In a speech on Oct. 25, President Trump criticized pharmaceutical companies for having “rigged the system” by charging higher prices in the U.S. than abroad. In fact, the system-riggers are not drug firms but foreign countries. Nearly all of them operate nationalized health care systems, where prices are set -- and access to medicines determined -- by government agencies.
This is the system that Americans have consistently rejected and one that, according to a new study, would wreak havoc on pharmaceutical innovation, yet a Republican Administration wants to import a key portion of it to the United States.
There is another approach, however, to closing the disparity – one that would seem better suited to President Trump’s own style and political philosophy. It is for the White House to exert pressure on the Europeans, Canadians, and others, mainly through trade agreements, to end their own price controls and stop their free-riding.
Importing Price Controls
Drug companies would like nothing better than to insert some equity into what American and patients in other countries are paying for drugs, but they can’t without the help of their own government. Most foreign nations run monopsony drug purchasing operations; in other words, government agencies are the only purchaser of pharmaceuticals. The result, as the President said, is that “American consumers…subsidize lower prices in foreign countries through higher prices in our country.”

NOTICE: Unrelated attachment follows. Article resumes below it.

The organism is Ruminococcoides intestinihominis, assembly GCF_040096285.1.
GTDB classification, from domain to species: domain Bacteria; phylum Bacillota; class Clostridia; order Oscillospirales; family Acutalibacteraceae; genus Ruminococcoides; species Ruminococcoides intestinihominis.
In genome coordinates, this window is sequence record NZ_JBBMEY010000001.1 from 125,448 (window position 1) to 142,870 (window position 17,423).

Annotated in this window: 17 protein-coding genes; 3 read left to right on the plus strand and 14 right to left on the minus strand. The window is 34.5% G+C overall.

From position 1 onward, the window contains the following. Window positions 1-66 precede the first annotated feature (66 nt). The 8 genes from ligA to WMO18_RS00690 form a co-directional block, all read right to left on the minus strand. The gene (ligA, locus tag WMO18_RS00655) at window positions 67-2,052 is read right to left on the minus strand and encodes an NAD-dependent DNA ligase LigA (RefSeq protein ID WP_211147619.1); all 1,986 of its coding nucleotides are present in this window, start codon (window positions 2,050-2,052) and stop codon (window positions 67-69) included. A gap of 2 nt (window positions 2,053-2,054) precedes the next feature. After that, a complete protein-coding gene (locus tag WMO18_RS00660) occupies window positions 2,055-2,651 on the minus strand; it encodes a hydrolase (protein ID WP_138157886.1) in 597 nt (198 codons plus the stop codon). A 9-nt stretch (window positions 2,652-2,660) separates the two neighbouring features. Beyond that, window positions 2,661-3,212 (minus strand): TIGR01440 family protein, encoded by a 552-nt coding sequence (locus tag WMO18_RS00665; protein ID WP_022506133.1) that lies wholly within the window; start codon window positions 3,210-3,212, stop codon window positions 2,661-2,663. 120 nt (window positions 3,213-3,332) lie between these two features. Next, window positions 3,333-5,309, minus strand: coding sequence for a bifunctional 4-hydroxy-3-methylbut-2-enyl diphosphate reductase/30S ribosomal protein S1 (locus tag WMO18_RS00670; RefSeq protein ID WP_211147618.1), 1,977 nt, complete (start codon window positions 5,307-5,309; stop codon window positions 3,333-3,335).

The gap is real, but is the best way to narrow it what the Administration is advocating?
A few days after the President gave his speech, the Centers for Medicare and Medicaid Services (CMS), an agency of the U.S. Department of Health and Human Services (HHS), proposed a rulemaking that would create an International Pricing Index (IPI) Model. If it goes into effect, the IPI would establish drug price controls based on an index of what other countries pay. The index would apply to single-source drugs and biologicals in Medicare Part B, which reimburses for physician-administered treatments, such as infusions of cancer medicines.
In other words, for some of the most innovative and sophisticated treatments, the U.S. will be adopting a critical component of foreign nationalized health care systems. While that component is limited, it is a classic foot in the door, and according to new research, it will have immediate and detrimental consequences.
Price controls have had a devastating effect on the pharmaceutical industry outside the United States. Not only will fewer drugs be developed, but, if the U.S. adopts the European system, restrictions on access will surely follow. Of the 74 cancer drugs launched between 2011 and 2018, some 95% are available in the United States. “Compare that to 74% in the U.K., 49% in Japan, and 8% in Greece,” said the Wall Street Journal in an editorial last October.